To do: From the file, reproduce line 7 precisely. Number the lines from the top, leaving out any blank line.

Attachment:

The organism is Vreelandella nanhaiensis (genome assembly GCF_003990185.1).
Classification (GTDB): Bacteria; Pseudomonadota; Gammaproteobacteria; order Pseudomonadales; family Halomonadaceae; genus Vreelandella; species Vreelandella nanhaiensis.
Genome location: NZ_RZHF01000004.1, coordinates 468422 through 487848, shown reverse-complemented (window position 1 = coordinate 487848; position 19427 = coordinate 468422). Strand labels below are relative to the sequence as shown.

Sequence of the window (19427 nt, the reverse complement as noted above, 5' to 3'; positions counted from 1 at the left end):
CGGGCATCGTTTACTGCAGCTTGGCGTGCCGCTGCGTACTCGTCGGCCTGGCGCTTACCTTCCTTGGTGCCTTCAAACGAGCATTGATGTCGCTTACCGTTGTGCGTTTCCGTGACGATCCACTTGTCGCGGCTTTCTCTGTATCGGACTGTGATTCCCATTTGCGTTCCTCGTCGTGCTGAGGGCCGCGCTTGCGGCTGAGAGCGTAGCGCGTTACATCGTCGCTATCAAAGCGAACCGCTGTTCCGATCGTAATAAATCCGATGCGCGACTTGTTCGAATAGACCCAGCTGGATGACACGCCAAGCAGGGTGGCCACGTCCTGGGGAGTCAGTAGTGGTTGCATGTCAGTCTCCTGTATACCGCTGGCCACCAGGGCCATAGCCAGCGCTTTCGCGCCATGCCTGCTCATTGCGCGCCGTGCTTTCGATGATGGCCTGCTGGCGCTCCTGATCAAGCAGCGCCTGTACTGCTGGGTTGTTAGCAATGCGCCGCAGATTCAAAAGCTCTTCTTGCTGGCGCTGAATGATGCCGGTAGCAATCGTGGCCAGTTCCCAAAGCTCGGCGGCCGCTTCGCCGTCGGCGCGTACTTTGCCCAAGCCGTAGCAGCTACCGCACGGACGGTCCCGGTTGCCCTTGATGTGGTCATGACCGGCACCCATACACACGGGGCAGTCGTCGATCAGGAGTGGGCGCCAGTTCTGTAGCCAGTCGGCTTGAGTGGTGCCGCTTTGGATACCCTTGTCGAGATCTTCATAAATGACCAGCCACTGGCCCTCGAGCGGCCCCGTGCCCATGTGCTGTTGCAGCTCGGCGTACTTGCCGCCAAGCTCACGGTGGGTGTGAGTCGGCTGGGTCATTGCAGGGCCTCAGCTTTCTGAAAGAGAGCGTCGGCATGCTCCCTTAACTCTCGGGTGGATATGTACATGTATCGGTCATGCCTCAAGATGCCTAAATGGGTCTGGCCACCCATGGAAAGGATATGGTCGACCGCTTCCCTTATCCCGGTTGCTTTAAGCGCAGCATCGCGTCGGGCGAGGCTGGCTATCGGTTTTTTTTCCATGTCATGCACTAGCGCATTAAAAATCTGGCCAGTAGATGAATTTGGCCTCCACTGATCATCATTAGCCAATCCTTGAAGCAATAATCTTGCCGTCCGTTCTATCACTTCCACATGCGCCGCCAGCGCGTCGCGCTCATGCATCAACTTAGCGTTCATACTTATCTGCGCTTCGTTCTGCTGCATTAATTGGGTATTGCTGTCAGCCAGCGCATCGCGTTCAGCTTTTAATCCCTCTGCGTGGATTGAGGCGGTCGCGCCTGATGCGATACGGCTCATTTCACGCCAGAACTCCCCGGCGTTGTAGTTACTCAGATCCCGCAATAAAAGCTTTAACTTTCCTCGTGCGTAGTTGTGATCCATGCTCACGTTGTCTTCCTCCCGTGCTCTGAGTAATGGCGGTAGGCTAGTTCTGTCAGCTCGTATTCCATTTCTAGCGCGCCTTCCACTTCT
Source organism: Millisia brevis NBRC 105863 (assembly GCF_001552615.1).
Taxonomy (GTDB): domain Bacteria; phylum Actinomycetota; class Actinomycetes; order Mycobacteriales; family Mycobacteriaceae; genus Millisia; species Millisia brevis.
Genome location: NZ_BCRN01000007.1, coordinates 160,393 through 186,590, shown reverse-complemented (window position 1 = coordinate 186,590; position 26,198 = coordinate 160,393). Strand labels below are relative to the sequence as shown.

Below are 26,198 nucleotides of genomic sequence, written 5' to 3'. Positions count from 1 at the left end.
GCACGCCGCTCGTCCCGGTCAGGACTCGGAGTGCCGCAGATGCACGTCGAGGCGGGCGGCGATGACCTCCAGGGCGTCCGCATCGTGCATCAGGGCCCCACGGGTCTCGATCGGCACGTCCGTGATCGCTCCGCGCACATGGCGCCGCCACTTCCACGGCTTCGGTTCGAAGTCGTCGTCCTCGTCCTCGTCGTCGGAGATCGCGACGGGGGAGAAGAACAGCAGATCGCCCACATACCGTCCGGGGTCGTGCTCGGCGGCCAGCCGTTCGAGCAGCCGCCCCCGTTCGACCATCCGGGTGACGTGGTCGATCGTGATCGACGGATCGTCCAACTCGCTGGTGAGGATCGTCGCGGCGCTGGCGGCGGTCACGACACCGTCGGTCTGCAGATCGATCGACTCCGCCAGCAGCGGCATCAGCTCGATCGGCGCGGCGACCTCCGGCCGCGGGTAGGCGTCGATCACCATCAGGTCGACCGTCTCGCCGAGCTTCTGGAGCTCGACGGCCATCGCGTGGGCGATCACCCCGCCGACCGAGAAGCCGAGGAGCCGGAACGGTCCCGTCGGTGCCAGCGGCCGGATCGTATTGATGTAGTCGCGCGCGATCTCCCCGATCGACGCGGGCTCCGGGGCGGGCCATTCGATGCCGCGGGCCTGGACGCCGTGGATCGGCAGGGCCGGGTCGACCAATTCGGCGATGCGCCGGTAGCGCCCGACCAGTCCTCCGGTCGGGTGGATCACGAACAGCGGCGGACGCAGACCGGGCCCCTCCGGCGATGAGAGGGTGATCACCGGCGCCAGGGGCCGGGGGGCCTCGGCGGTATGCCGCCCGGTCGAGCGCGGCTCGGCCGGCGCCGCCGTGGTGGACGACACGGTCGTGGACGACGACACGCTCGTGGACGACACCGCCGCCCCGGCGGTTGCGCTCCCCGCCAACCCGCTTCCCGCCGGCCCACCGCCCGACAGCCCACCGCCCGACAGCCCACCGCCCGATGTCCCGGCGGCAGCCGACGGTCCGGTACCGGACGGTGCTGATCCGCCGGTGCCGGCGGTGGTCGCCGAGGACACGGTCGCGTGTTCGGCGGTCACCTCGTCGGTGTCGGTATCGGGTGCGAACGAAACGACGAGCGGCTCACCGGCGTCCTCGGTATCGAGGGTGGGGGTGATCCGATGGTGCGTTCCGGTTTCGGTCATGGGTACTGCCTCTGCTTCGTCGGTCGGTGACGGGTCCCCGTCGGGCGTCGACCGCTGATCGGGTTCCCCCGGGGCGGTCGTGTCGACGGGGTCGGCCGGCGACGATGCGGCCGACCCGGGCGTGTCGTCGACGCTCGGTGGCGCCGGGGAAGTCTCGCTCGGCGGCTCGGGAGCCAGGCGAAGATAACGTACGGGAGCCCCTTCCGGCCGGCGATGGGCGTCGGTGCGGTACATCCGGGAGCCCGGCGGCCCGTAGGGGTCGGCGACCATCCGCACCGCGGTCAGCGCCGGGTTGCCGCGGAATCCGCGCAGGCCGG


Taxonomy (GTDB): domain Bacteria; phylum Actinomycetota; class Actinomycetes; order Mycobacteriales; family Mycobacteriaceae; genus Millisia; species Millisia brevis.